February 24, 2012 -- James Paulsen, a Minneapolis-based expert on the financing of medical office buildings, recently presented his paper “The Case for Medically Integrating Wellness Centers in U.S. Health Care” at the Johns Hopkins Carey Business School in Baltimore. The seminar was sponsored by the Edward St. John Real Estate Program at Carey.
Paulsen’s primary theme was that large corporate employers will be the force behind significant changes in the health care system as they aim to reduce health costs approaching 17 to 20 percent of median household income in most of the country. He opened by citing PepsiCo Inc.’s recent choice of Johns Hopkins Hospital to provide joint replacement and cardiac surgery for its 250,000 employees and their dependents. He noted this as an example of how large employers can take a proactive role in containing health care costs by moving toward “bundled services” and away from the traditional “treatment-centered” model of health care.
Paulsen explained the asymmetrical risk facing large organizations where a small fraction of employees can generate the majority of an employer’s health costs. Within the general population, 80 percent of health care costs involve treating chronic illness, while 20 percent of the population has two or more chronic conditions. He argued that preventive care and exercise constitute the most economical response to this problem, and that medically integrated wellness centers will play a key role in devising a preventive strategy.
Increasing medical literacy enables the patient to better understand the treatment options, the qualities and shortcomings of their providers, and the long-term impact of personal lifestyle decisions, Paulsen pointed out. The rise of social media provides information that engenders the confidence to learn from other patients, ask good questions, and shop for services. Better information coupled with economic compulsion is expected to accelerate the shift to preventive medicine.
Science continues to support the “exercise is medicine” premise, he observed. Both the Mayo Clinic and the American College of Sports Medicine (ACSM) have released new research on trying to create the pharmacological impact of exercise and on the recommended quantity and quality of exercise for adults. And recently the University of Texas Southwestern Medical Center published a paper in Nature, which was cited in The Economist, noting the increased general understanding of the science that shows why exercise is important to good health.
Substantial barriers to change still exist, Paulsen said. Health care providers rely on treatment revenues to fund capital and operating expenses, including substantial legacy costs. There is a shortage of third-party professional management firms as well as a paucity of information on best practices and benchmarking data. Broader acceptance of this asset class will require a much clearer value proposition and a capital structure that is less risky than earlier development models.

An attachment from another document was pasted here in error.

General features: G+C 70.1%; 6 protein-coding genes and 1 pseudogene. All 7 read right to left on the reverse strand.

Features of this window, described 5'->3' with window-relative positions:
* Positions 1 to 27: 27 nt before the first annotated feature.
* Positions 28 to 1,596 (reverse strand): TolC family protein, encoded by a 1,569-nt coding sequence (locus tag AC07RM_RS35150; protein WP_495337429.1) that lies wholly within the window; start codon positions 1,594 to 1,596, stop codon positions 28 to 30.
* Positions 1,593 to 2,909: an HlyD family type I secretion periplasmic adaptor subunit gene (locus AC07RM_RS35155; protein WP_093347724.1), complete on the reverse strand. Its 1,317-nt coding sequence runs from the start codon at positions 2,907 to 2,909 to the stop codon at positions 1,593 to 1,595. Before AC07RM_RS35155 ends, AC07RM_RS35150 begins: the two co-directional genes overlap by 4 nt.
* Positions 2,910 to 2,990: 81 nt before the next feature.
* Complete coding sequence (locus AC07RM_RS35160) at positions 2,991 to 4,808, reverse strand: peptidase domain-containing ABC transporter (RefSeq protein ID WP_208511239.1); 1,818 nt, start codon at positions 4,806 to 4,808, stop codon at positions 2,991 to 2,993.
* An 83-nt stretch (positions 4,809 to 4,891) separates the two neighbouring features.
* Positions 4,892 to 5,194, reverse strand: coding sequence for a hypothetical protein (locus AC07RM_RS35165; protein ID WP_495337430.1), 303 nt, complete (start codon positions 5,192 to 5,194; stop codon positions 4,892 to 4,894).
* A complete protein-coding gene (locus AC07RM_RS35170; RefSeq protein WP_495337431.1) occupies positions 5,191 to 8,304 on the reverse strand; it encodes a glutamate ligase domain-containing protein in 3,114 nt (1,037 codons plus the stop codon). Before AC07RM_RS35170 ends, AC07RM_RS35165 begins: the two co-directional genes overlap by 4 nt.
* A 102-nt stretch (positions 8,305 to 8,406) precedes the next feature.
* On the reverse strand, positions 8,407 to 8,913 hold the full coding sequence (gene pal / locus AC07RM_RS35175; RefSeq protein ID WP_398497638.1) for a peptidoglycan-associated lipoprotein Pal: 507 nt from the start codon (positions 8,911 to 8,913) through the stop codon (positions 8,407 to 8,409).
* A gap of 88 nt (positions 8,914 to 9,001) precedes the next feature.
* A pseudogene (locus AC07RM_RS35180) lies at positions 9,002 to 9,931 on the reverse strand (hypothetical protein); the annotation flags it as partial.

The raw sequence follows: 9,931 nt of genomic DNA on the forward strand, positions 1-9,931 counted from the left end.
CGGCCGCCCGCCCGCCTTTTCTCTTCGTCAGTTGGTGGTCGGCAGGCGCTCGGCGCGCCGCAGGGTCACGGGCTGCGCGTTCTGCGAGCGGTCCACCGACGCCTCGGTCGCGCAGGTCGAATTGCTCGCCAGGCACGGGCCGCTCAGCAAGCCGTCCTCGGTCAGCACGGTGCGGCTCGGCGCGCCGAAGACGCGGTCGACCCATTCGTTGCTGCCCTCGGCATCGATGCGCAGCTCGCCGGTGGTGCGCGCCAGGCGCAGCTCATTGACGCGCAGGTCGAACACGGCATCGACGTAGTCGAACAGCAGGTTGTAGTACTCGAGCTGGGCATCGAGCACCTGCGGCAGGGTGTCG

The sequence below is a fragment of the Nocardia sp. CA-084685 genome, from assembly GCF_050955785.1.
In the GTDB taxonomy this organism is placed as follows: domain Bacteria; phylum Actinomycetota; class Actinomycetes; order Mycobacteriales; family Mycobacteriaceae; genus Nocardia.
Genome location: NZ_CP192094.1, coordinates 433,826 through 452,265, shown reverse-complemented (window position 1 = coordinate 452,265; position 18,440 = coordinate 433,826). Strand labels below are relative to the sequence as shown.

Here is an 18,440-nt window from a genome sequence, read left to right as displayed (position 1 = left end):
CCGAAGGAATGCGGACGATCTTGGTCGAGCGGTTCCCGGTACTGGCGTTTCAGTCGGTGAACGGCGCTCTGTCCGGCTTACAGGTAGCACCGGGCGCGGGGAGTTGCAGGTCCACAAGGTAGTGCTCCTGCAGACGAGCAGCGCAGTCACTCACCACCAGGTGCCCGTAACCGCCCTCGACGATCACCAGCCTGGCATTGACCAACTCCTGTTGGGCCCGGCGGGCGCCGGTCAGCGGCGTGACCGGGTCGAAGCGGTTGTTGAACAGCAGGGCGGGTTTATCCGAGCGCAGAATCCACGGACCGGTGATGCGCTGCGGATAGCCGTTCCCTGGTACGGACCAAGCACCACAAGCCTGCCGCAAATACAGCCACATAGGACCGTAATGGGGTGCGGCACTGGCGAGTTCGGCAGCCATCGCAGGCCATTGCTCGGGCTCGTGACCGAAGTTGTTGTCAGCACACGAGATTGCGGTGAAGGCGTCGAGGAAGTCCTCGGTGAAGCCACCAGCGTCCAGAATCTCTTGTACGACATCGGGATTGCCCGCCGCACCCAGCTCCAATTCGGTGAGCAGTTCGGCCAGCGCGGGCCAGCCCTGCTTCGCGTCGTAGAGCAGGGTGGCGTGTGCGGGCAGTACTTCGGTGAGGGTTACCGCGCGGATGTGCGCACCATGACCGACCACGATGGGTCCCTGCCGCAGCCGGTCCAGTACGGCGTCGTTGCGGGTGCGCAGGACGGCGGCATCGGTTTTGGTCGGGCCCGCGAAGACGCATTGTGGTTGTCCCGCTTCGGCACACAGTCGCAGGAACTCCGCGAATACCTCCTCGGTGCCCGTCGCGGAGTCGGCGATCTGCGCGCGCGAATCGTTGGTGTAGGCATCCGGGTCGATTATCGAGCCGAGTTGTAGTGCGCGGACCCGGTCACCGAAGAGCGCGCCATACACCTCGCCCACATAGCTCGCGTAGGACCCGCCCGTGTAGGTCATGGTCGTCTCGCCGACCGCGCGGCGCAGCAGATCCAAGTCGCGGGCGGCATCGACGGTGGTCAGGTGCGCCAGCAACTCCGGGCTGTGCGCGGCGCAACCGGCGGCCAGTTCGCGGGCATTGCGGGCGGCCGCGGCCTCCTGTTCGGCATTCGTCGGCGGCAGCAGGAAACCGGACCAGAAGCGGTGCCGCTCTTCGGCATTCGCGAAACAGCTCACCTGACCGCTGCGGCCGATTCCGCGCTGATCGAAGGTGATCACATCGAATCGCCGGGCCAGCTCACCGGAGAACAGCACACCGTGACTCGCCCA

Health clubs typify the “exercise is medicine” approach, but only 15 percent of Americans belong to such facilities. All new members typically start with a complete health assessment to determine the right combination of exercise, nutrition, and education. Tests may include a graded cardiovascular capacity test, a muscular strength and endurance assessment, a health risk assessment, flexibility screening, and a body composition analysis, as well as a resting blood pressure and heart rate readings. Some industry leaders have introduced a “health score” assessment similar to a credit score that quantifies a person’s financial risk. These facilities employ personal trainers, dietitians, and health care providers who have degrees in their field, as well as accredited national certifications. They also offer continued proximity to personal trainers, dietitians, and medical professionals. Increased medical literacy is an ongoing process and long-term goal of these facilities, Paulsen said.
The extension of a health provider’s brand has been a motivating force in the development of these centers, he stated. A primary goal in their development has been integrating the treatment and preventive sectors to increase market share. Hospitals seek “seamless integration” between the two sectors and will only employ a compatible third-party manager with long-established success. Currently, most facilities remain owner-managed.
In summary, Paulsen said he sees many similarities between the early development of the medical office building business and the current “cottage industry” status of medically integrated wellness centers. The health care business is changing, and the supporting real estate must change as well.
Paulsen has indicated his belief in the need for more research in this asset class. He has begun working with Carey Business School faculty member Dr. Daniel B. Kohlhepp and other industry leaders to produce a research strategy.
James Paulsen is available for interviews at email@example.com or by phone at 952-443-3418.